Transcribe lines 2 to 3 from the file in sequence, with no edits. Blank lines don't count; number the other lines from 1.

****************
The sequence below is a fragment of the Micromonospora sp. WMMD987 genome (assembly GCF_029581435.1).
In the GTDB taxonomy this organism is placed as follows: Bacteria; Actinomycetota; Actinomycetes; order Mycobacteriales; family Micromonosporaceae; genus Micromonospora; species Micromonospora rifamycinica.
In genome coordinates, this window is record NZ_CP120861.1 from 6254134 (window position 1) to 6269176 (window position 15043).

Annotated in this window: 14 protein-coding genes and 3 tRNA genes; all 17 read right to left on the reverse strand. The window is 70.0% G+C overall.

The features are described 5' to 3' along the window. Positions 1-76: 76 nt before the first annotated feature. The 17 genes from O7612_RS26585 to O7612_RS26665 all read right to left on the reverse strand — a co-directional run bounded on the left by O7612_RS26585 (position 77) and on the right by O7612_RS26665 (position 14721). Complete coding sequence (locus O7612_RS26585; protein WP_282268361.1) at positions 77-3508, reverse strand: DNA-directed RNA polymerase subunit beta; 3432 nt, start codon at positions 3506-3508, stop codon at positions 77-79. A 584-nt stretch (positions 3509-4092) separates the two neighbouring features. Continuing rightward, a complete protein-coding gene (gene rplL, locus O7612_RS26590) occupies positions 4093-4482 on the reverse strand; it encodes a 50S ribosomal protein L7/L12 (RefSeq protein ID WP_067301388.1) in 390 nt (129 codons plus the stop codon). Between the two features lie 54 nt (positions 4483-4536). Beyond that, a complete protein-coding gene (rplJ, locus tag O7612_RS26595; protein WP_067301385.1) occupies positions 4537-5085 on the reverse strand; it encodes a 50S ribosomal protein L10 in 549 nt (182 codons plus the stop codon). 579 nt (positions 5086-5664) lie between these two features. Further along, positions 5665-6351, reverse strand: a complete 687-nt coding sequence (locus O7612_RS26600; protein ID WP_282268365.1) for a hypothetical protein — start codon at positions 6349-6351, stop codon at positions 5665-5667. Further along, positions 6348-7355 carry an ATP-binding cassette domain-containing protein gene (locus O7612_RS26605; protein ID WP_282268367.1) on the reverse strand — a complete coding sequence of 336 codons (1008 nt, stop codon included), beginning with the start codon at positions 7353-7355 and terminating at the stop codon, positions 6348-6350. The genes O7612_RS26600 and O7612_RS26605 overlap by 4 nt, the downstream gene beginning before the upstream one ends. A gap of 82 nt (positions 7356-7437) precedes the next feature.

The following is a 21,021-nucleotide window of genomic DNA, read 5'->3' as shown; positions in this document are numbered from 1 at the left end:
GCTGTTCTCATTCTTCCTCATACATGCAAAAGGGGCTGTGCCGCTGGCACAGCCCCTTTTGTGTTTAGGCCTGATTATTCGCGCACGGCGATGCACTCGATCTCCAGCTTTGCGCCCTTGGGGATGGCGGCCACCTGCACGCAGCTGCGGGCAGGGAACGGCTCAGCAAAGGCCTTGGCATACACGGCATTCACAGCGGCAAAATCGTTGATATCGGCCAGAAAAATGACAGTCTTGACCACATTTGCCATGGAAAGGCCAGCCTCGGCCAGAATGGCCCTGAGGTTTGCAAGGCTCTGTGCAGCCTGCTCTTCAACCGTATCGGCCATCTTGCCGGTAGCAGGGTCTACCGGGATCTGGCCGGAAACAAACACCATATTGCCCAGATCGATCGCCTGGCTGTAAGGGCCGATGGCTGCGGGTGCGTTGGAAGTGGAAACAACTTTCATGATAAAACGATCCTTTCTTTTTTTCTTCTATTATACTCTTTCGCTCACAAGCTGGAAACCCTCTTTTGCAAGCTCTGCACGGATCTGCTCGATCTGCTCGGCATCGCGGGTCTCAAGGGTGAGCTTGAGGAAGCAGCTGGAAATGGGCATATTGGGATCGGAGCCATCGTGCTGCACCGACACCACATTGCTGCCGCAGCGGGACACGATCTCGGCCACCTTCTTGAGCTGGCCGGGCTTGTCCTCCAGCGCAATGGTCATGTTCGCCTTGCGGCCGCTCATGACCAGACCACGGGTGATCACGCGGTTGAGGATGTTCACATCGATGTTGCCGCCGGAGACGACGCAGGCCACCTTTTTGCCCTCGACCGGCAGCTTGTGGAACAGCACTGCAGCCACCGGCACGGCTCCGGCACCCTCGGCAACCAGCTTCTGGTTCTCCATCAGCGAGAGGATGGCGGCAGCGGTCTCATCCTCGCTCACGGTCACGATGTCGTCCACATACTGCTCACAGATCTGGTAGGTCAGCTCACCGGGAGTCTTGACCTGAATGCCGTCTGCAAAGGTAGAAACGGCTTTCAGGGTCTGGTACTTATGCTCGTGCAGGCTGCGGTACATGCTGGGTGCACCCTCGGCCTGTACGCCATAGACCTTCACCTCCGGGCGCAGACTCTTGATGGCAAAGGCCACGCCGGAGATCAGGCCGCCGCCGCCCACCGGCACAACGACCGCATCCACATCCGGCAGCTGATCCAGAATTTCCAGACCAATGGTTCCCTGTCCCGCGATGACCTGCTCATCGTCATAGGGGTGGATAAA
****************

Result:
In the GTDB taxonomy this organism is placed as follows: Bacteria; Actinomycetota; Actinomycetes; order Mycobacteriales; family Micromonosporaceae; genus Micromonospora; species Micromonospora rifamycinica.
In genome coordinates, this window is record NZ_CP120861.1 from 6254134 (window position 1) to 6269176 (window position 15043).